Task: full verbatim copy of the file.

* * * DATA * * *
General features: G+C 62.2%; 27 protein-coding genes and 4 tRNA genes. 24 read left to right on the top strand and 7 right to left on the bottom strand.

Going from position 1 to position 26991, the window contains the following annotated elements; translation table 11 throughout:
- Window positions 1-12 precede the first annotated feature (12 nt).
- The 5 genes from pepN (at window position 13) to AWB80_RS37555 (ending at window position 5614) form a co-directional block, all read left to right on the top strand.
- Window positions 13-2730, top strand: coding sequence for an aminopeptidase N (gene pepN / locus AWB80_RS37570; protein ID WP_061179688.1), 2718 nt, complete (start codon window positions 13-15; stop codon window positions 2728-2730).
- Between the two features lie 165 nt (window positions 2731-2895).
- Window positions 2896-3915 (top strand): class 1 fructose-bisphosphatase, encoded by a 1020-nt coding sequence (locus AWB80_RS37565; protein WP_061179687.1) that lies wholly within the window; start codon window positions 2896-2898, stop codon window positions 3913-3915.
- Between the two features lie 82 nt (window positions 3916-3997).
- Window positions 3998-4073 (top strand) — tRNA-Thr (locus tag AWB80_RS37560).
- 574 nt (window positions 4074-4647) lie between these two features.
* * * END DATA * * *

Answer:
General features: G+C 62.2%; 27 protein-coding genes and 4 tRNA genes. 24 read left to right on the top strand and 7 right to left on the bottom strand.

Going from position 1 to position 26991, the window contains the following annotated elements; translation table 11 throughout:
- Window positions 1-12 precede the first annotated feature (12 nt).
- The 5 genes from pepN (at window position 13) to AWB80_RS37555 (ending at window position 5614) form a co-directional block, all read left to right on the top strand.
- Window positions 13-2730, top strand: coding sequence for an aminopeptidase N (gene pepN / locus AWB80_RS37570; protein ID WP_061179688.1), 2718 nt, complete (start codon window positions 13-15; stop codon window positions 2728-2730).
- Between the two features lie 165 nt (window positions 2731-2895).
- Window positions 2896-3915 (top strand): class 1 fructose-bisphosphatase, encoded by a 1020-nt coding sequence (locus AWB80_RS37565; protein WP_061179687.1) that lies wholly within the window; start codon window positions 2896-2898, stop codon window positions 3913-3915.
- Between the two features lie 82 nt (window positions 3916-3997).
- Window positions 3998-4073 (top strand) — tRNA-Thr (locus tag AWB80_RS37560).
- 574 nt (window positions 4074-4647) lie between these two features.